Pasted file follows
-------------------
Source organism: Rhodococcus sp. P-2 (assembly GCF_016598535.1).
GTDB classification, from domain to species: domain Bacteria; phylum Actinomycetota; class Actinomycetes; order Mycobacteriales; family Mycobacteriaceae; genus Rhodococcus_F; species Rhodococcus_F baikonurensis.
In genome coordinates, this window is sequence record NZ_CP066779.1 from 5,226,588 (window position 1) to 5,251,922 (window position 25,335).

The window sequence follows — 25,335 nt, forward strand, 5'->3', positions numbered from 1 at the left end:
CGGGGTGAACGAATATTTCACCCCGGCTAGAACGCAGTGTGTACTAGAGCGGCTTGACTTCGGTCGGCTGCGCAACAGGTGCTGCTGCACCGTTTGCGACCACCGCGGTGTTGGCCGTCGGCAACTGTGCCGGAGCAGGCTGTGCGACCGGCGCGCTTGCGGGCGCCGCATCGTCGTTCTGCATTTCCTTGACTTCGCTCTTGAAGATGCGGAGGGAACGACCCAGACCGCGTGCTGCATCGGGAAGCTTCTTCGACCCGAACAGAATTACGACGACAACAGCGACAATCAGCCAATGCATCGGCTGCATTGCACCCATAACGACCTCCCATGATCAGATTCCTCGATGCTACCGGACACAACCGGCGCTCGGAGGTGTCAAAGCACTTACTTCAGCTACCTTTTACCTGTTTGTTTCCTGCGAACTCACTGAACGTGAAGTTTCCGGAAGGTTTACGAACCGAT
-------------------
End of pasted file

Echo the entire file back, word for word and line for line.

Source organism: Rhodococcus sp. P-2 (assembly GCF_016598535.1).
GTDB classification, from domain to species: domain Bacteria; phylum Actinomycetota; class Actinomycetes; order Mycobacteriales; family Mycobacteriaceae; genus Rhodococcus_F; species Rhodococcus_F baikonurensis.
In genome coordinates, this window is sequence record NZ_CP066779.1 from 5,226,588 (window position 1) to 5,251,922 (window position 25,335).

The window sequence follows — 25,335 nt, forward strand, 5'->3', positions numbered from 1 at the left end:
CGGGGTGAACGAATATTTCACCCCGGCTAGAACGCAGTGTGTACTAGAGCGGCTTGACTTCGGTCGGCTGCGCAACAGGTGCTGCTGCACCGTTTGCGACCACCGCGGTGTTGGCCGTCGGCAACTGTGCCGGAGCAGGCTGTGCGACCGGCGCGCTTGCGGGCGCCGCATCGTCGTTCTGCATTTCCTTGACTTCGCTCTTGAAGATGCGGAGGGAACGACCCAGACCGCGTGCTGCATCGGGAAGCTTCTTCGACCCGAACAGAATTACGACGACAACAGCGACAATCAGCCAATGCATCGGCTGCATTGCACCCATAACGACCTCCCATGATCAGATTCCTCGATGCTACCGGACACAACCGGCGCTCGGAGGTGTCAAAGCACTTACTTCAGCTACCTTTTACCTGTTTGTTTCCTGCGAACTCACTGAACGTGAAGTTTCCGGAAGGTTTACGAACCGAT